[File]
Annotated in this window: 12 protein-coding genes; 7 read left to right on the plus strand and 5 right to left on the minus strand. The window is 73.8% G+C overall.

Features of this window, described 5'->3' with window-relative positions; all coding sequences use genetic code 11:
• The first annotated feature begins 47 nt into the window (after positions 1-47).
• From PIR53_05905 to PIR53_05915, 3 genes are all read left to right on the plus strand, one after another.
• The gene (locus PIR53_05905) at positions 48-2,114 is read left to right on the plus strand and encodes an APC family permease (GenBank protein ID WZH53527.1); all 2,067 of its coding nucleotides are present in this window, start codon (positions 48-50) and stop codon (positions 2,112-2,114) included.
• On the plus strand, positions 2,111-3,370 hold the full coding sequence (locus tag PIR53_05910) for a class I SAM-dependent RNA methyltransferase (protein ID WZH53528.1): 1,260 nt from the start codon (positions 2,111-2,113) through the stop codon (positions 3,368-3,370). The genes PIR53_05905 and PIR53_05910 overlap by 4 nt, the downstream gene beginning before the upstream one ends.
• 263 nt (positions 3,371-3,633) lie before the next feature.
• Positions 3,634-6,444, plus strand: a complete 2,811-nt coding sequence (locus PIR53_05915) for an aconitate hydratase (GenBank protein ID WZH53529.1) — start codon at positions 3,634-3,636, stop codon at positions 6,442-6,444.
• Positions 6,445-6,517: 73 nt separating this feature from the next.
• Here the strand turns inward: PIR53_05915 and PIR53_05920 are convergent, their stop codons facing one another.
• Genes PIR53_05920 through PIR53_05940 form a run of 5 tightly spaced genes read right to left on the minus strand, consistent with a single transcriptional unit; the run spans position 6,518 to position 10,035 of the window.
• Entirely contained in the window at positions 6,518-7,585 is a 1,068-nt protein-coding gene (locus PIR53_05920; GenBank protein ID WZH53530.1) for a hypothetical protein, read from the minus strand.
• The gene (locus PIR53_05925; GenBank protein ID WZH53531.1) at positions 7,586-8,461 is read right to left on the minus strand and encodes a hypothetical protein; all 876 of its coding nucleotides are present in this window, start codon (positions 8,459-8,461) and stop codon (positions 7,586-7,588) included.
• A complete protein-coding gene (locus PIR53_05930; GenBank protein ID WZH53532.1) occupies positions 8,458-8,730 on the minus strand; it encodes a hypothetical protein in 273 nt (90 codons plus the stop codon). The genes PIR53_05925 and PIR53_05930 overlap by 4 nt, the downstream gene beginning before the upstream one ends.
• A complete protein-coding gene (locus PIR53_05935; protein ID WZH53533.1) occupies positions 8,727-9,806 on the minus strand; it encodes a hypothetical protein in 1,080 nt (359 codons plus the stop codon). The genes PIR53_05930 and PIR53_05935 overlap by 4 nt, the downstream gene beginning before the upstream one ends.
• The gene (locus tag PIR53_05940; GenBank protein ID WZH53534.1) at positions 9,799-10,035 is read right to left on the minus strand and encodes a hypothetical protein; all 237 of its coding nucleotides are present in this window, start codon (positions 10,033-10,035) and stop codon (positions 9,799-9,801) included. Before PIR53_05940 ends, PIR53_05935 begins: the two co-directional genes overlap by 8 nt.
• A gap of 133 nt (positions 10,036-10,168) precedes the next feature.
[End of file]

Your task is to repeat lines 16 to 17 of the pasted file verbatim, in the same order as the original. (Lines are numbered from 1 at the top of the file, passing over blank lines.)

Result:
• The gene (locus tag PIR53_05940; GenBank protein ID WZH53534.1) at positions 9,799-10,035 is read right to left on the minus strand and encodes a hypothetical protein; all 237 of its coding nucleotides are present in this window, start codon (positions 10,033-10,035) and stop codon (positions 9,799-9,801) included. Before PIR53_05940 ends, PIR53_05935 begins: the two co-directional genes overlap by 8 nt.
• A gap of 133 nt (positions 10,036-10,168) precedes the next feature.